EREÑO PS3A Cognitive Behavioral Therapy (CBT)


Cognitive behavioral therapy stresses the role of thinking in how we feel and what we do. It is based on the belief that thoughts, rather than people or events, cause our negative feelings. The therapist assists the patient in identifying, testing the reality of, and correcting dysfunctional beliefs underlying his or her thinking. The therapist then helps the client modify those thoughts and the behaviors that flow from them. CBT is a structured collaboration between therapist and client and often calls for homework assignments. CBT has been clinically proven to help clients in a relatively short amount of time with a wide range of disorders, including depression and anxiety. CBT can help you to change how you think ('Cognitive') and what you do ('Behavior'). These changes can help you to feel better. Unlike some of the other talking treatments, it focuses on the 'here and now' problems and difficulties. Instead of focusing on the causes of your distress or symptoms in the past, it looks for ways to improve your state of mind now. Change: your thoughts and actions Homework: practice makes perfect Action: don't just talk, do! Need: pinpoint the problem Goals: move towards them Evidence: shows CBT can work View: events from another angle I can do it: self-help approach Experience: test out your beliefs Write it down: to remember progress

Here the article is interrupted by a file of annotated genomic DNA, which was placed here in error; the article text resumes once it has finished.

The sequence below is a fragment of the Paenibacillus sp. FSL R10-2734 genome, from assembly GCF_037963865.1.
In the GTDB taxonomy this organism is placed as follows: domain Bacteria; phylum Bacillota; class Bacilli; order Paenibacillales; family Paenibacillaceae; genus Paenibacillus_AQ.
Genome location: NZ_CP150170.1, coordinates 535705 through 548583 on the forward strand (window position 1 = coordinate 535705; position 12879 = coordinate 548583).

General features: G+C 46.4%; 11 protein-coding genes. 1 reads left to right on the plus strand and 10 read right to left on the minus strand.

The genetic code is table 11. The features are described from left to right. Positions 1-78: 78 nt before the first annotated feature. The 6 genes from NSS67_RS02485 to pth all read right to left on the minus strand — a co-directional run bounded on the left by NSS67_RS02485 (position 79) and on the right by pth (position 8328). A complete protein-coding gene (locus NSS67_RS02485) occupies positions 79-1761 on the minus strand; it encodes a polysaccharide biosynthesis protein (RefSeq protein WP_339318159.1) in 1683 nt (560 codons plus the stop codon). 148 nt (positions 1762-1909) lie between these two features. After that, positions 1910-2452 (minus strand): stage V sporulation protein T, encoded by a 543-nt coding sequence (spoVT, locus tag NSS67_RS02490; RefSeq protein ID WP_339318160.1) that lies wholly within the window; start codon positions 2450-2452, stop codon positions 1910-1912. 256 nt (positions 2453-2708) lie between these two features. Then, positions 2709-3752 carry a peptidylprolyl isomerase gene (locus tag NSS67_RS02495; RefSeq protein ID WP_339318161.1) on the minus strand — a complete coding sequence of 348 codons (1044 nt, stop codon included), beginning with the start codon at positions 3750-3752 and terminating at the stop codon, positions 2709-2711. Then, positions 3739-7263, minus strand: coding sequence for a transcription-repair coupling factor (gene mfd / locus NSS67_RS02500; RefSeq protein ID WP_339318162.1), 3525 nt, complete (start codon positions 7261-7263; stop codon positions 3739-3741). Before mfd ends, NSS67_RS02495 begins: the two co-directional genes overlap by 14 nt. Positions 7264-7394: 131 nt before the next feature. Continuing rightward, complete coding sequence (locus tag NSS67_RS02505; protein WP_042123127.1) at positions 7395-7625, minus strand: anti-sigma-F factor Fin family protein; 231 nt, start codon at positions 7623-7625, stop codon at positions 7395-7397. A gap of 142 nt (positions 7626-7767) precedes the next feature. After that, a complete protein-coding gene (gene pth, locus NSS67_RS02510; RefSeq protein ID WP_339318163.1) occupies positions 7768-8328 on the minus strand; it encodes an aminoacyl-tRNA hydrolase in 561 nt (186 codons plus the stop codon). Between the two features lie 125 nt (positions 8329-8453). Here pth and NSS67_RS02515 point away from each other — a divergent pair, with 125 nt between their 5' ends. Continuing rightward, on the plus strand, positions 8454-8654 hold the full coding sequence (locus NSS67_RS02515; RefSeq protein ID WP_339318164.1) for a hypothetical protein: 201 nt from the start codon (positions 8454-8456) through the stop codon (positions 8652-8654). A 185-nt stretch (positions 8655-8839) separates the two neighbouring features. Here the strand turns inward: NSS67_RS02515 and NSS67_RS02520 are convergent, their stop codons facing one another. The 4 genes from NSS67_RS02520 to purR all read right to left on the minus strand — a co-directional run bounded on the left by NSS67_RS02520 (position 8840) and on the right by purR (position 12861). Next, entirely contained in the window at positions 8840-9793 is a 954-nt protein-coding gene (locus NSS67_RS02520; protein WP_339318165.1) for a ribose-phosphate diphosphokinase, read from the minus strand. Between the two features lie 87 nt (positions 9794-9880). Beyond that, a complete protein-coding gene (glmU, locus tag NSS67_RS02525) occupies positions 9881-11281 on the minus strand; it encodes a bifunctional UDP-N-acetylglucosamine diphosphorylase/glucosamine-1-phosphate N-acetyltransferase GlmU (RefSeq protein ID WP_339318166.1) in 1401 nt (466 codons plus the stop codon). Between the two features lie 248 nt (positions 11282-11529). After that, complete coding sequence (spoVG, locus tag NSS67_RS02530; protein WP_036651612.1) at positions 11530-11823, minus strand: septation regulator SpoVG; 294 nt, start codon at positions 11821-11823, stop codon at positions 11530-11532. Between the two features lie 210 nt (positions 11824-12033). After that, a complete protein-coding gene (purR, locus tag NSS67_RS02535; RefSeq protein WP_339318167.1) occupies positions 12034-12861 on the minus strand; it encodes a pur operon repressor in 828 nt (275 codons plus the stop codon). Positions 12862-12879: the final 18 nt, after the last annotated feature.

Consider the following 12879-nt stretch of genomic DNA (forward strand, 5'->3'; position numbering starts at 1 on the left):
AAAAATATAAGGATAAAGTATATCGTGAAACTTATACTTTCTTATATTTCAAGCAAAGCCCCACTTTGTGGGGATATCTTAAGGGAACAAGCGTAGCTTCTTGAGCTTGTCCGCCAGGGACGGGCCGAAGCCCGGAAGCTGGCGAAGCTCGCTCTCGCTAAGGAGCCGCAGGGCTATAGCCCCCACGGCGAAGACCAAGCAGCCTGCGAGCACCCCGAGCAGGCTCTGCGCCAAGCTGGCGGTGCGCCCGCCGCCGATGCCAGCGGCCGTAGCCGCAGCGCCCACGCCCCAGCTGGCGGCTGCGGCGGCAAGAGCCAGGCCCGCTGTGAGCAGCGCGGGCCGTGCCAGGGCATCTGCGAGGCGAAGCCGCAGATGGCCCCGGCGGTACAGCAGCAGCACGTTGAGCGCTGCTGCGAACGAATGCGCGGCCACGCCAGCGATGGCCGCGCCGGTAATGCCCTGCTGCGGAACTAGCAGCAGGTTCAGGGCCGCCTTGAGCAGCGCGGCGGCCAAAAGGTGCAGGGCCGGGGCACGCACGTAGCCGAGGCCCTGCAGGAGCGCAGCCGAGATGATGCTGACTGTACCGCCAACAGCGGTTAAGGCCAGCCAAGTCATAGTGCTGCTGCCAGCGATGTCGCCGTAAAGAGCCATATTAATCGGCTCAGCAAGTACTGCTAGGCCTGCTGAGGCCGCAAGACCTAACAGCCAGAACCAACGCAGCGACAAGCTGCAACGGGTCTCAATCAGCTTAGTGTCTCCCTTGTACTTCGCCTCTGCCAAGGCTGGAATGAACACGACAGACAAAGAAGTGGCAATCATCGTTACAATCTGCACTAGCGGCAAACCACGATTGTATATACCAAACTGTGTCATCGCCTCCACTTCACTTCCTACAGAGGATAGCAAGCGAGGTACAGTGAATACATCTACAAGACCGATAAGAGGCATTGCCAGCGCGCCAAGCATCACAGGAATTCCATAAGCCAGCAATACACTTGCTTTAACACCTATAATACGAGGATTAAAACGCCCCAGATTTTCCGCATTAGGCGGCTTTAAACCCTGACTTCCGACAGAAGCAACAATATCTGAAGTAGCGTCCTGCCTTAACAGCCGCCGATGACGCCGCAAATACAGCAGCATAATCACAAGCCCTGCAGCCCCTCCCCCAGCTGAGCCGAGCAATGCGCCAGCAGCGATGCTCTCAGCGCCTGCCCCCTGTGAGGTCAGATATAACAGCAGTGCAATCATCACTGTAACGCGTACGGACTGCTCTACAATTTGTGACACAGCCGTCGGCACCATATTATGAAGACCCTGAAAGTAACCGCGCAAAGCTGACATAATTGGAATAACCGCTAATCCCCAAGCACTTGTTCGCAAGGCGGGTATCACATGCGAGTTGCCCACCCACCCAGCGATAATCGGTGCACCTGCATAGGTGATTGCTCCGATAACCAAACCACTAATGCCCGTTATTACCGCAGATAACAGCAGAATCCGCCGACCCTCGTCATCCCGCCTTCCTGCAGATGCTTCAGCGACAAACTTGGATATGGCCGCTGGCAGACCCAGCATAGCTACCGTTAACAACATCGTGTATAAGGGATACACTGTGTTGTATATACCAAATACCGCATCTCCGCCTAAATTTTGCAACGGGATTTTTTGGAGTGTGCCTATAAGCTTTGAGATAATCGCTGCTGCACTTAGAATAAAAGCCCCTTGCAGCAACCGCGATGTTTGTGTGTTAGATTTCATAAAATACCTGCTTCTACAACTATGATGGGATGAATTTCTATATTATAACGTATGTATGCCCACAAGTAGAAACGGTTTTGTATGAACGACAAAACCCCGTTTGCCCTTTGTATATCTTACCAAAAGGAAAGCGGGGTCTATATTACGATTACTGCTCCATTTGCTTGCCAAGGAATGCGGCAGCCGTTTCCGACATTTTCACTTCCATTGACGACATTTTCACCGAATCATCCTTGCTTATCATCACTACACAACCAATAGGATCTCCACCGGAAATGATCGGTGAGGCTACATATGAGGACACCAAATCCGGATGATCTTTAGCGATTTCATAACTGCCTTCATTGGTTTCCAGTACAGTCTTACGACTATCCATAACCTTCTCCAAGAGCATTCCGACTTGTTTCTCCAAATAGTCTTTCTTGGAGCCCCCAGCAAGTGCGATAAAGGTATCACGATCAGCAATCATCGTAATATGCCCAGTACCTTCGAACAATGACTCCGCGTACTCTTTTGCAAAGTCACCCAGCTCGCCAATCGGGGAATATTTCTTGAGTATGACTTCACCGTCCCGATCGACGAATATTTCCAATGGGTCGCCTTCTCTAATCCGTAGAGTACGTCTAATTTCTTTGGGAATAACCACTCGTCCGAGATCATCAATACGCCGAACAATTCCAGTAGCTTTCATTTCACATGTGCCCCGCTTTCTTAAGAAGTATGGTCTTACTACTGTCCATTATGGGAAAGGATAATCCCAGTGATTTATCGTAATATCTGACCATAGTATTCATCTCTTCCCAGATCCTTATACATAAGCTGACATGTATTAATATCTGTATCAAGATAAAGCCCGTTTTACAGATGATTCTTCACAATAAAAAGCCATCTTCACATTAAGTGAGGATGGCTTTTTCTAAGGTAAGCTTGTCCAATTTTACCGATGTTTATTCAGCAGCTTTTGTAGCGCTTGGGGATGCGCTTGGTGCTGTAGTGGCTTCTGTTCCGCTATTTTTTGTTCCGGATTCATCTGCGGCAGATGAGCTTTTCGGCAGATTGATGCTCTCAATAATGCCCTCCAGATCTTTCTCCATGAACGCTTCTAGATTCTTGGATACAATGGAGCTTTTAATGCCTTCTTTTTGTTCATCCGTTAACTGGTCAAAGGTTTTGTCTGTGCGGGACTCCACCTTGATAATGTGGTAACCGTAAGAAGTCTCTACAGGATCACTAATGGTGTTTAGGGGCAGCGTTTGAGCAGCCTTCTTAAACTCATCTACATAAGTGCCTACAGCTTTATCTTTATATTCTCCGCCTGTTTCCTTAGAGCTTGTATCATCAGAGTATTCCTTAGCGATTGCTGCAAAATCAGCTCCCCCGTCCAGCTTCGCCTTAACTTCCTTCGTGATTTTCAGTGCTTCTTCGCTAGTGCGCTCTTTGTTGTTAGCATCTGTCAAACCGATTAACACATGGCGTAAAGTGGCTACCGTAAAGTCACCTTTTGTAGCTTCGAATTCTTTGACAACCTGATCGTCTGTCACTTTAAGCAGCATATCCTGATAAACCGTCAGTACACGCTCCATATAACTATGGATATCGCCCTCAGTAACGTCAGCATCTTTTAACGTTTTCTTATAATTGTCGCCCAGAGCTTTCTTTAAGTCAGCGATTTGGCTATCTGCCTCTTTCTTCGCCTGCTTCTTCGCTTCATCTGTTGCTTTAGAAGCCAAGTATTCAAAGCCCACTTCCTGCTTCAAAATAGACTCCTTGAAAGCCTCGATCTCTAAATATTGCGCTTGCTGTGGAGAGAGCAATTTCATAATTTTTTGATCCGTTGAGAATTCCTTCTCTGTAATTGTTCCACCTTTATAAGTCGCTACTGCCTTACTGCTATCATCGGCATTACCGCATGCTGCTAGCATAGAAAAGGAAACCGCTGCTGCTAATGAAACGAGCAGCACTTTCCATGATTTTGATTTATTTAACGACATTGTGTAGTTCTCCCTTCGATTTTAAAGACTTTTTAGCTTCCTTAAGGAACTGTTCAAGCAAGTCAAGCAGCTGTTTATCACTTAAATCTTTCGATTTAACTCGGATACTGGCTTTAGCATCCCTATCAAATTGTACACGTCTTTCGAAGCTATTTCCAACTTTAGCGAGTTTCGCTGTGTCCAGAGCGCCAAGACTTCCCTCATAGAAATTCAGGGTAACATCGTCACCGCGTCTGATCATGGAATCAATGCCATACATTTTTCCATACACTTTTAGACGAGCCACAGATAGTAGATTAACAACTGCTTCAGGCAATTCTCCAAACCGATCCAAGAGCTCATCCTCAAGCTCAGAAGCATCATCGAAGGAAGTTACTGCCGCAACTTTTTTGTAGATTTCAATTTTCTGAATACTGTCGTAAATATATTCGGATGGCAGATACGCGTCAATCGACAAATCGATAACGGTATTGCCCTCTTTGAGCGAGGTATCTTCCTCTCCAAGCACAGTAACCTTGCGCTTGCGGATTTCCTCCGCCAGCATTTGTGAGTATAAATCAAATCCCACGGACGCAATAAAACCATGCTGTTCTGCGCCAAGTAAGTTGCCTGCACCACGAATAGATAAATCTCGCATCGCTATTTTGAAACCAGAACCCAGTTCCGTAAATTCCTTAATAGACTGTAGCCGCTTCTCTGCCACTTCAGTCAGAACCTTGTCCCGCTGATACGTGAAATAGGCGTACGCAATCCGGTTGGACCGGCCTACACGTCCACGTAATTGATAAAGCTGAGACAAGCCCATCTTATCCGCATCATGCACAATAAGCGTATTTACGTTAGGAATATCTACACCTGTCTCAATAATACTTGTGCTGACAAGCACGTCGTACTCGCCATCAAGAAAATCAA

Rational Emotive Behavioral Therapy (REBT) Rational emotive behavioral therapy is a highly action-oriented and deals with the client's cognitive and moral state. This therapy stresses the client s ability of thinking on their own and in their ability to change. The rational-emotive therapist believes that we are born with the ability of rational thinking but that my fall victim to irrational thinking. They stress the client s ability to think, in making good judgments, and in taking action. The therapist will use directed therapy. The therapist believes that a neurosis is a result of irrational behavior and irrational thinking. The Rational-emotive and Cognitivebehavioral therapist believe the clients problems are rooted in childhood and in their belief system, that was formed in childhood. Therapy will include method is solving and dealing with emotional or behavior problems. The therapist will help the client to eliminate any self-defeating outlooks they may have and to view life in a rational way. The therapist will never have a personal relationship with the client. The therapist will think of the client as a student and themselves as the teacher.

Commonalities between all Cognitive Behavioral Approaches y y y y y Collaborative relationship between therapist and client Premise psychological distress is largely a function of disturbance in cognitive processes Focus on changing cognitions and behaviors to produce desired changes Stresses thinking, judging, deciding, analyzing and doing Teaches that our emotions stem mainly from our beliefs, evaluations, interpretations, and reactions to life situations

Assumptions y y y People contribute to their own psychological problems and symptoms by the way they interpret events and situations Reorganization of one s self-statements will result in reorganization of one s behaviors Operant conditioning, modeling and behavioral rehearsal applied to thinking and internal dialogue